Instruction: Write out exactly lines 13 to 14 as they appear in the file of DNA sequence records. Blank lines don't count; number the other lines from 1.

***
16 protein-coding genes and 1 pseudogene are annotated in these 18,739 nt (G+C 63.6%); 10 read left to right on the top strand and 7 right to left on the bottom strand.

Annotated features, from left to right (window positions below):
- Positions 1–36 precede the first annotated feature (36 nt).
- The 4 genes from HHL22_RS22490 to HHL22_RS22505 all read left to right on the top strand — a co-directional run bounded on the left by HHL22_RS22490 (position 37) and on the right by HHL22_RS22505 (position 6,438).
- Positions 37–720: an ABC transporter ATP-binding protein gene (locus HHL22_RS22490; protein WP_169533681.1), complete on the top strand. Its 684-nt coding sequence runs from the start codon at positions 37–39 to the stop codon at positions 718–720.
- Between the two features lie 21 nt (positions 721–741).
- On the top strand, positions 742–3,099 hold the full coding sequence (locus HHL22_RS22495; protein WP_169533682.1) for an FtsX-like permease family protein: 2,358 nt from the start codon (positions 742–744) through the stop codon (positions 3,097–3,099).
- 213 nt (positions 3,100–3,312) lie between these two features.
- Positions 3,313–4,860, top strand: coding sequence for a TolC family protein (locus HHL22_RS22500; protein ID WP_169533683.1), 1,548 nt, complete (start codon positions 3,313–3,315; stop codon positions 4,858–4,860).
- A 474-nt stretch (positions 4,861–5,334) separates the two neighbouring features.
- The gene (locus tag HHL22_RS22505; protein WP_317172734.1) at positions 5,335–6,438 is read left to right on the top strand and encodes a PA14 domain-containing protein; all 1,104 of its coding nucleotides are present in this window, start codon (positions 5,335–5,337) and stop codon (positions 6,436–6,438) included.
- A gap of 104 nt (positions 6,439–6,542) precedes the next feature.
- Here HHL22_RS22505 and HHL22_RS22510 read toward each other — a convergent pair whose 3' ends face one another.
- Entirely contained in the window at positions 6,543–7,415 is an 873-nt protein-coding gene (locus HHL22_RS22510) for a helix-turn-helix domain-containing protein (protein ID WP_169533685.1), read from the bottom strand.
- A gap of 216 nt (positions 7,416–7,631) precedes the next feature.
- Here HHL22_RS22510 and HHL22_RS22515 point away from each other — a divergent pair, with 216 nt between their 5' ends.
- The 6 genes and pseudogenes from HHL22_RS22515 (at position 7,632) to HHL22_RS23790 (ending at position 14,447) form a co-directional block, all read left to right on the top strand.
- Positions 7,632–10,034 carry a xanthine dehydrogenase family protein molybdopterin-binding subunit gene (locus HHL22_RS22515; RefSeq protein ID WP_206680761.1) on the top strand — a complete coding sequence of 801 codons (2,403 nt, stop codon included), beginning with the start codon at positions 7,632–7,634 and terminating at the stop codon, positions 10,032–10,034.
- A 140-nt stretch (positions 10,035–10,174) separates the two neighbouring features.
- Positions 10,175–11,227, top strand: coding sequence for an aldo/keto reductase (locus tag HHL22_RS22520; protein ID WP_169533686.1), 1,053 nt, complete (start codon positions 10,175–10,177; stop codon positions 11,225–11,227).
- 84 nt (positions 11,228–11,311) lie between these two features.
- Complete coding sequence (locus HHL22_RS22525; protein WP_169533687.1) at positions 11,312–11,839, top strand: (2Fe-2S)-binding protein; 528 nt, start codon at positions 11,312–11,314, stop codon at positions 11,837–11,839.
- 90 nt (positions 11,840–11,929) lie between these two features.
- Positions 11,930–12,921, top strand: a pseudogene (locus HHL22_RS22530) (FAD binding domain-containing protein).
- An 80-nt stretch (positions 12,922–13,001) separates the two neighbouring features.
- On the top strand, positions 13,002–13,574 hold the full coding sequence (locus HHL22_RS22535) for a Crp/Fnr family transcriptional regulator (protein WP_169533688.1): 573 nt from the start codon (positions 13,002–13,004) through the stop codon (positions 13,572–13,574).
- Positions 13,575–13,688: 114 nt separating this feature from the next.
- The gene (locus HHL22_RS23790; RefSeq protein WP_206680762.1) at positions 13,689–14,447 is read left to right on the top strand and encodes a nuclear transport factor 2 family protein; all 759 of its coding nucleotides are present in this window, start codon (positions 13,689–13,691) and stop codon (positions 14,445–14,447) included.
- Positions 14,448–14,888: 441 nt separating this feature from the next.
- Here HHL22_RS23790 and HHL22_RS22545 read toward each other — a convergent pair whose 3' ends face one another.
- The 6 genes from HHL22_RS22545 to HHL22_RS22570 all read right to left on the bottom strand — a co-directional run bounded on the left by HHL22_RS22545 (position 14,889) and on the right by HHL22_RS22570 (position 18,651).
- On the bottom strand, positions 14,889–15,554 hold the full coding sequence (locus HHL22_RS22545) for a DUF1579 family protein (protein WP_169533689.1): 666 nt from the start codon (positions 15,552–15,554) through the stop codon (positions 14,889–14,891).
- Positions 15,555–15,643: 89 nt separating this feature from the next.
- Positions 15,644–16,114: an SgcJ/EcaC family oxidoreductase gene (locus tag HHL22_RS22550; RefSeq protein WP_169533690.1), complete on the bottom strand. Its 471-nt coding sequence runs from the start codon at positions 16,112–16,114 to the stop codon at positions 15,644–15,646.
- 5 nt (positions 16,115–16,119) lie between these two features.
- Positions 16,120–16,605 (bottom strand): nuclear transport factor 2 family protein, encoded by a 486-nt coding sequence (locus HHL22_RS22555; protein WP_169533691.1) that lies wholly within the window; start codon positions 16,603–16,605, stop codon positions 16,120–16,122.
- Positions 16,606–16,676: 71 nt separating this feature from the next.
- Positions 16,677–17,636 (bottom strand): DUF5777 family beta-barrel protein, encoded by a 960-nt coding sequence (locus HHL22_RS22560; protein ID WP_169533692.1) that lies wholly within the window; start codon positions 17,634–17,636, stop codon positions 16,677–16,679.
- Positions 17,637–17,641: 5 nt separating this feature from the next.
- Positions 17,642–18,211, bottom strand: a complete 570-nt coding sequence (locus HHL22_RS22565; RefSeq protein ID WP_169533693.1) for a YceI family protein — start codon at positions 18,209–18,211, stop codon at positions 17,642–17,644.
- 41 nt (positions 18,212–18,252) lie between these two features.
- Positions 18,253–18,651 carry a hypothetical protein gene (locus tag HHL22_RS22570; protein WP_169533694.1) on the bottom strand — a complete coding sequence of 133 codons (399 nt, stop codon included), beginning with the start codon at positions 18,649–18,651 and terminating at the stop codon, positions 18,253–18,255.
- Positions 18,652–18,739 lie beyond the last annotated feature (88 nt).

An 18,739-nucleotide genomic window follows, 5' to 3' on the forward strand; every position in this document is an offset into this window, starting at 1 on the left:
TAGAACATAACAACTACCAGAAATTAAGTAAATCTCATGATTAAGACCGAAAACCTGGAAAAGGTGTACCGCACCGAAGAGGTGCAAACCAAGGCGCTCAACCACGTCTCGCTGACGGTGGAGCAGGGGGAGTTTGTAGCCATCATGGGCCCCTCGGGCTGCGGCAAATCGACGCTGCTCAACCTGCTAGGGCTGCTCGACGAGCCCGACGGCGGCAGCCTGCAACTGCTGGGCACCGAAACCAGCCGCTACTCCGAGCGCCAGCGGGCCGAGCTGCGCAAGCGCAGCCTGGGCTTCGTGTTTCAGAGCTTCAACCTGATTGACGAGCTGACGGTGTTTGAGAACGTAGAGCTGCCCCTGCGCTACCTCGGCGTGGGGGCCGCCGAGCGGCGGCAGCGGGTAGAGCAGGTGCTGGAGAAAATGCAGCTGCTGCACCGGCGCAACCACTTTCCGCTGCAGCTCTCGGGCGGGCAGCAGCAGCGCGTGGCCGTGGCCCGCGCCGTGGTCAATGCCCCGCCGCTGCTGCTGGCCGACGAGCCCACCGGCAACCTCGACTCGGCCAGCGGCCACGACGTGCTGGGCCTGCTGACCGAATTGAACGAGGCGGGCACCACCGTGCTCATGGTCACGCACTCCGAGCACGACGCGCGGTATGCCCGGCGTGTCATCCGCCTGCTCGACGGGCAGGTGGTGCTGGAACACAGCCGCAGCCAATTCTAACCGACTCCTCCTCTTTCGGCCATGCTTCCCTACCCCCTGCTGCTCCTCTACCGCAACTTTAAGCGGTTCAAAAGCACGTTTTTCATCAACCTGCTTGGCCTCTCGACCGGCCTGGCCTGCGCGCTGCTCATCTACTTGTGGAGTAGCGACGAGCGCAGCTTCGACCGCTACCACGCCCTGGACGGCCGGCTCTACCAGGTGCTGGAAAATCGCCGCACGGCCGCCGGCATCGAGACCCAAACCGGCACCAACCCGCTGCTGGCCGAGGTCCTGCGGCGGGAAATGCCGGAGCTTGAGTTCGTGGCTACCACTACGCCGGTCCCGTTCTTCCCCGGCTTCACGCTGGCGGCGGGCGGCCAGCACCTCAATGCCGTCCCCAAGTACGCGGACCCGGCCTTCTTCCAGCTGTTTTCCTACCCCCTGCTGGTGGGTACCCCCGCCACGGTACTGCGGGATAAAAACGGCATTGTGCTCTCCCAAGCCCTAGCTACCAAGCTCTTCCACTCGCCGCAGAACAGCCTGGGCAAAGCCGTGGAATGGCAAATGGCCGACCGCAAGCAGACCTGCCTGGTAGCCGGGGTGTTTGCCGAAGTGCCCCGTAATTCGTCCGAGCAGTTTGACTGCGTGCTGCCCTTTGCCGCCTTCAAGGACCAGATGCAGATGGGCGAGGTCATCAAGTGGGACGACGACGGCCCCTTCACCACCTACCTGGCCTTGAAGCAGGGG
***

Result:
- Here HHL22_RS22505 and HHL22_RS22510 read toward each other — a convergent pair whose 3' ends face one another.
- Entirely contained in the window at positions 6,543–7,415 is an 873-nt protein-coding gene (locus HHL22_RS22510) for a helix-turn-helix domain-containing protein (protein ID WP_169533685.1), read from the bottom strand.